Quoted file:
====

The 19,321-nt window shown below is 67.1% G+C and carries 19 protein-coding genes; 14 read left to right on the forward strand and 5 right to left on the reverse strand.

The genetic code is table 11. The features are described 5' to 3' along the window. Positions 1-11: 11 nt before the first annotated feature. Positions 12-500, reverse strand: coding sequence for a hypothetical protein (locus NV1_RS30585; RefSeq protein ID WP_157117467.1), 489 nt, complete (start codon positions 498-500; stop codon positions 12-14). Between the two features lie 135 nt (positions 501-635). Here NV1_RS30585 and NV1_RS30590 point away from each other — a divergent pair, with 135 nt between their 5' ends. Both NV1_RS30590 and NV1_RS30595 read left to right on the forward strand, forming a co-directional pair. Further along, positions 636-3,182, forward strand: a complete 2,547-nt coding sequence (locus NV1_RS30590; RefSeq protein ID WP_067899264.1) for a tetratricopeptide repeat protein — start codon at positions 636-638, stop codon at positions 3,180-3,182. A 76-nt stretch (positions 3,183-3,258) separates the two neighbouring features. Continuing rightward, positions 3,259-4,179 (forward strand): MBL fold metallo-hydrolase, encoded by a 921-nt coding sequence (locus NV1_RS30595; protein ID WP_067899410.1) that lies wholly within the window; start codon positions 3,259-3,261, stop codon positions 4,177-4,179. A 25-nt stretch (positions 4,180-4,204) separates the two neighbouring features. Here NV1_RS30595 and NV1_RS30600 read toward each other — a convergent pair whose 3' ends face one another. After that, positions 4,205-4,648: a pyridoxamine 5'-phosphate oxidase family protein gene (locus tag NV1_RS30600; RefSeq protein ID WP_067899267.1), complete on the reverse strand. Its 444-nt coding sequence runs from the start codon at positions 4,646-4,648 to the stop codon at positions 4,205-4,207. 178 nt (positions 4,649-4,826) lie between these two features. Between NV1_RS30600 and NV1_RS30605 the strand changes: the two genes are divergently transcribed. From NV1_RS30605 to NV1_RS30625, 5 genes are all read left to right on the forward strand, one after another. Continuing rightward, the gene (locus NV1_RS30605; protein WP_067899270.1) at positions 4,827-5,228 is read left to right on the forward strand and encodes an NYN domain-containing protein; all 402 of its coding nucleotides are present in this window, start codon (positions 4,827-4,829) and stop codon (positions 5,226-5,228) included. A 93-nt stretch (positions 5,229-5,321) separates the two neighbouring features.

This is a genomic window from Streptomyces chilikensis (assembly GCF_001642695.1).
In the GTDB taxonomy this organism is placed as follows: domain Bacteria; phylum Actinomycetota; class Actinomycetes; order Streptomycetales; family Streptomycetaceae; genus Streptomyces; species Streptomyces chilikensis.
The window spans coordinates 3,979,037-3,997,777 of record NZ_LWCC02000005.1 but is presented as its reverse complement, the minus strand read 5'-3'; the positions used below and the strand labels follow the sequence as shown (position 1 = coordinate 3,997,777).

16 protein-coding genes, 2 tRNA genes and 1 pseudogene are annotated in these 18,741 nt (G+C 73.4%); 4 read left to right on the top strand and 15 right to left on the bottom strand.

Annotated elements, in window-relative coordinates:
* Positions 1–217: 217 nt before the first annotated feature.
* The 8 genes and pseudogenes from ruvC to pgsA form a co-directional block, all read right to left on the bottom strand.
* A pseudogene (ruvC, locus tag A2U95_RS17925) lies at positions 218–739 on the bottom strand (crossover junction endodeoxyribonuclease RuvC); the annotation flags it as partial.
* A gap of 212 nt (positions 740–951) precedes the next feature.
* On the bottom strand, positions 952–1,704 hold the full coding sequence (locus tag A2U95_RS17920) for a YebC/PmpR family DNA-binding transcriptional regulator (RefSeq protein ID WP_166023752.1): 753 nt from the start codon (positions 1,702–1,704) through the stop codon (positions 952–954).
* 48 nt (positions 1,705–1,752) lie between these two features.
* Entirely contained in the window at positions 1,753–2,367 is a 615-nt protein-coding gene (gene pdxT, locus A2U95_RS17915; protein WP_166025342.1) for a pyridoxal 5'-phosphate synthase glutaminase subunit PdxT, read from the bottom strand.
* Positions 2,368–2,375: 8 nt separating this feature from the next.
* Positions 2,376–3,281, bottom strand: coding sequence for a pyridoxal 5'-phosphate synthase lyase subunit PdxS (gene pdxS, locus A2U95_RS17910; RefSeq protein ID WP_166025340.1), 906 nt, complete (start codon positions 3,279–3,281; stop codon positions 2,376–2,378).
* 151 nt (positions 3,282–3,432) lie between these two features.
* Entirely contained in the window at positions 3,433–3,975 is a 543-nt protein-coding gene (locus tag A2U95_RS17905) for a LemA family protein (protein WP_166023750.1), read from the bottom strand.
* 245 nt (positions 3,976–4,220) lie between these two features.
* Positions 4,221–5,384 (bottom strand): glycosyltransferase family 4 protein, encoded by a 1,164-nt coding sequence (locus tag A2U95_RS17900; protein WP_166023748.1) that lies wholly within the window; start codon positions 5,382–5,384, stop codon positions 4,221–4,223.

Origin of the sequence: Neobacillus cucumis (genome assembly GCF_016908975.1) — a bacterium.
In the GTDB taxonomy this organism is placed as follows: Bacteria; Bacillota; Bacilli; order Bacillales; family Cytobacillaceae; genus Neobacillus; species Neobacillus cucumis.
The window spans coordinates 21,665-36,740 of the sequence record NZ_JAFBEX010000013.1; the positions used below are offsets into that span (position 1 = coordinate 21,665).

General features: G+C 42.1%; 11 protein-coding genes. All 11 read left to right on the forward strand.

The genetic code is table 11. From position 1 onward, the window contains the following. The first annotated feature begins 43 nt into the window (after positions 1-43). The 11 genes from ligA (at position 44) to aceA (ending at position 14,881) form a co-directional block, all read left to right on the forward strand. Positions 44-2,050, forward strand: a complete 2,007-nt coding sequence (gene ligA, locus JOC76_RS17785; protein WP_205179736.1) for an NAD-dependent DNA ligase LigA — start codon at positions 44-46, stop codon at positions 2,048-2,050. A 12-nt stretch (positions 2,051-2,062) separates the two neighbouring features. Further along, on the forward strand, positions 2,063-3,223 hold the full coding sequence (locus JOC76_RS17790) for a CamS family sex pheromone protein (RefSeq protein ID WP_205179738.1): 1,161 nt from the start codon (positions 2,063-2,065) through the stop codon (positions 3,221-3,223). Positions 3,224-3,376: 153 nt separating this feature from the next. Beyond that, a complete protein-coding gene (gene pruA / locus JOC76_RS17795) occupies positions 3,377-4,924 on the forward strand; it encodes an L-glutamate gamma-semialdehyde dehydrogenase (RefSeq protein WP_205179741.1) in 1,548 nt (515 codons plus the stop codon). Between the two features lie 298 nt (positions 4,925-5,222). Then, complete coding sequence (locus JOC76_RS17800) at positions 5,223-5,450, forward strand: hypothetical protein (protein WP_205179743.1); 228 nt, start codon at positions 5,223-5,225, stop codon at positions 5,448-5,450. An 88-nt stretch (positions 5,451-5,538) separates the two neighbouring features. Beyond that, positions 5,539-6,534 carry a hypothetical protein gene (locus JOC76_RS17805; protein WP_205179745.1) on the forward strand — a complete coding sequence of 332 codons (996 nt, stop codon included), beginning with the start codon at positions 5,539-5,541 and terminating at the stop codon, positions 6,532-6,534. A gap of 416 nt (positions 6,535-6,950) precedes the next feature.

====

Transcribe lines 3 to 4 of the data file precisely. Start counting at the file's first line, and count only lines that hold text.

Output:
This is a genomic window from Streptomyces chilikensis (assembly GCF_001642695.1).
In the GTDB taxonomy this organism is placed as follows: domain Bacteria; phylum Actinomycetota; class Actinomycetes; order Streptomycetales; family Streptomycetaceae; genus Streptomyces; species Streptomyces chilikensis.